I second Rose Lerner’s suggestion of the Duchess in Sylvester, or the Wicked Uncle. She’s sweet and loving, but not at all wishy-washy.
Another favorite mother is Cordelia Vorkosigan, Miles Vorkosigan’s mother. I think she rises to the challenge of parenting Miles beautifully, and as anyone who has read any of those books knows, having Miles as a son would be a challenge not for the faint of heart!
In children’s lit and stories it is common to have the good parent absent, otherwise the good parent would fix the problem for the child character. Not all children’s books get rid of the loving parent(The Little House books have the good parent) but many adventures type stories would end if the good parent was there. A Series of Unfortunate Events, Walter Farley’s Black Stallion…the Narnia books.
I love romance with good mothers!
How about Helen, in Elizabeth Hoyt’s “To Beguile a Beast” (the book that got me hooked on Elizabeth Hoyt’s work and still my favorite of hers).
Liria Valencia in Carla Kelly’s “One Good Turn.” Or Roxanna Drew in “Mrs Drew Plays Her Hand.”
Dorothy L. Sayers’ Dowager Duchess of Denver in the Lord Peter Wimsey books is one of my favorite literary mothers. Her letter in the first part of Busman’s Honeymoon is SO much fun.
Oh I have to second the Shelly Laurenston mothers – though some of the heroine’s mothers are a bit psychotic they are entertaining. The bear heroes mum in the last one was great, hilarious in riding herd on her (literally) large family.
Also the Chase mum in Lauren Dane’s Samhain series rocked.
@Janine: I was just about to suggest her when I saw your post. :)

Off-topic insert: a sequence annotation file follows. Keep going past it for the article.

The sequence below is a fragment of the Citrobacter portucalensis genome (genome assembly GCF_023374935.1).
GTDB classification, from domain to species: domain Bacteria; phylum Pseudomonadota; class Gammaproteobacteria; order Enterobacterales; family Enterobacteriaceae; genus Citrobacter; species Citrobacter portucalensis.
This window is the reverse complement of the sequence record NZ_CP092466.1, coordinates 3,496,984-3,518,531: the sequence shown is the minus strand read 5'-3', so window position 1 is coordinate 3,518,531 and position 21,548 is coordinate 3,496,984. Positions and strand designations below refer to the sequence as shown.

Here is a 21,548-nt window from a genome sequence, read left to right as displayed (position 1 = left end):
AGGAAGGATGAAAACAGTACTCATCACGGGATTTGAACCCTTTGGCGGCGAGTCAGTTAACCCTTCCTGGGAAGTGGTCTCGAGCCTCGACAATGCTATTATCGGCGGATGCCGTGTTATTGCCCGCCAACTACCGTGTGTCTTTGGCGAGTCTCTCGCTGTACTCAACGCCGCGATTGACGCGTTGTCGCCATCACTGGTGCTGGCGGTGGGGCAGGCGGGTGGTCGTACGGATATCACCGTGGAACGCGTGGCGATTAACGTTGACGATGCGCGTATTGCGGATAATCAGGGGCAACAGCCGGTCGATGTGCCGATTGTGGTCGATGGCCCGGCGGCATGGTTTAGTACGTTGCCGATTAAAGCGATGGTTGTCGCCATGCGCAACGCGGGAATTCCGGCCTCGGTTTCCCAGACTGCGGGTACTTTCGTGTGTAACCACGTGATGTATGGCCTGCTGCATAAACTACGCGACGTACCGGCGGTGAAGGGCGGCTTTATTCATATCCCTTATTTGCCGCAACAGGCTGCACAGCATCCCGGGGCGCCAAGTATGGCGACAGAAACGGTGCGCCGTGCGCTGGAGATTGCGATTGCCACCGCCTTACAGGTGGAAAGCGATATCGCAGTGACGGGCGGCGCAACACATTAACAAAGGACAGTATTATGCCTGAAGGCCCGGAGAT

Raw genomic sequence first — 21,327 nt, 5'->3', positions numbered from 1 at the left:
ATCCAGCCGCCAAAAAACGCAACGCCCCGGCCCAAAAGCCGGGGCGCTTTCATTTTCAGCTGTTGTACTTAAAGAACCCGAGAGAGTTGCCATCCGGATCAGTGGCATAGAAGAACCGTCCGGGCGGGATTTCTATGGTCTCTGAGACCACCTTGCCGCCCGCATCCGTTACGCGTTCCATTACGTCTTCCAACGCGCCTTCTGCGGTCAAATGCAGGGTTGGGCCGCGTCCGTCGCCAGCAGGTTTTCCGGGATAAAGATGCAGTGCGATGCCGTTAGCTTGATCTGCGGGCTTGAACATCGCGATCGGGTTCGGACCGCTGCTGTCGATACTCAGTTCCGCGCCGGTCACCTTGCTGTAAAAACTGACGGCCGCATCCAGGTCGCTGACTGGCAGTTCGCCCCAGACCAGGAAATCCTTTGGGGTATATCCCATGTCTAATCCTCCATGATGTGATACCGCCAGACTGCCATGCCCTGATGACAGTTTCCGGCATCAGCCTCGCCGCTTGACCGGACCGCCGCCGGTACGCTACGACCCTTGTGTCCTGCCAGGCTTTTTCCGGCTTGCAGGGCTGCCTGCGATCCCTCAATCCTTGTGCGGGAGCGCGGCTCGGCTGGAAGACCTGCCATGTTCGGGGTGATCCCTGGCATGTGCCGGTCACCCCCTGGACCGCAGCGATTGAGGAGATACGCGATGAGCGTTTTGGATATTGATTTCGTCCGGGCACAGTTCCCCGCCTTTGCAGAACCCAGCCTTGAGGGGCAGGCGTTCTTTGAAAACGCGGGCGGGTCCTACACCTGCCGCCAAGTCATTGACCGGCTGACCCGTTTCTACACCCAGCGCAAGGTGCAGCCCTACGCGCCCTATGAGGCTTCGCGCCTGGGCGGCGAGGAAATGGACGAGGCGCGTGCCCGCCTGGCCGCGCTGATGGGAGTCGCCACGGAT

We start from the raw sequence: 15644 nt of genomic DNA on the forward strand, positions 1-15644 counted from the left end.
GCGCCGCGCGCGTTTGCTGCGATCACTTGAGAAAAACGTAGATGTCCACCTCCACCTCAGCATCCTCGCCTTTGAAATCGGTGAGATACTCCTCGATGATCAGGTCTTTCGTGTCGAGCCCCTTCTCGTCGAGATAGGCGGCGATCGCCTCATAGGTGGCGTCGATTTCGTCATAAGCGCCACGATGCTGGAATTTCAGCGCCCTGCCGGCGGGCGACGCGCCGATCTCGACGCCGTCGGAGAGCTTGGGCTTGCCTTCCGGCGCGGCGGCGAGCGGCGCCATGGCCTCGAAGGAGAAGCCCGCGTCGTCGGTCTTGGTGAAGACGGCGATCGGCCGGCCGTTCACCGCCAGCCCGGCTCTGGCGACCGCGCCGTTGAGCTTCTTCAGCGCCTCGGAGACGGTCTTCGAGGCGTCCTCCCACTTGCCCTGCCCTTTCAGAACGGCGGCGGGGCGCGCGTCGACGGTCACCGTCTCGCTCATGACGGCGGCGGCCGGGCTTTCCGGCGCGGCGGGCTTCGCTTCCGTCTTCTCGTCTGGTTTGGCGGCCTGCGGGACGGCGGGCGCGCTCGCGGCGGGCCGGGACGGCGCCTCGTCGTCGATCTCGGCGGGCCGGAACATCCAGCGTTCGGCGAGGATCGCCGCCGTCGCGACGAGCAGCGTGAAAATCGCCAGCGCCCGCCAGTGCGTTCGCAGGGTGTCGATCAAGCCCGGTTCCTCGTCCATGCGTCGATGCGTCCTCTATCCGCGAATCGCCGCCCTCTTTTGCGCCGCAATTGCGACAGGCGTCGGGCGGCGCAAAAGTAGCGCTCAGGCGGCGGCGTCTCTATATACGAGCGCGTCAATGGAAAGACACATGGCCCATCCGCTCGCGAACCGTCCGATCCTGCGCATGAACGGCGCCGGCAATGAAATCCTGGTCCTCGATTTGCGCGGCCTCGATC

Frederica, in Georgette Heyer’s book of the same name, although technically not a mother, was a very good one.
Nora Roberts does some awesome moms – good moms and bad moms. Every kinda mom there is.
One of my fave good moms is actually in a short story by Sunny – Chinatown in the anthology The Hard Stuff. The heroine’s mom is awesome.
John – I’ve always found it interesting how fairy tales very often kill off the loving parent/s. Even Rapunzel was given to the evil witch by her own mother in exchange for rapun or rapinni, or whatever the green was that her mother craved during pregnancy.
It’s always intrigued me that Disney so successfully markets this to children and families.
I recently finished Nora Roberts’ Sweet Revenge (1988). The focus is on Addy’s mom, Phoebe, who risks everything to get Addy out of a fictional middle eastern country. In many respects, Phoebe is not particularly strong, but her choices are made out of love for her daughter. However, it was Philip’s mom who I loved for being cheerful, loving, and a bit of a free spirit in the face of being a single parent. Two great moms in one book.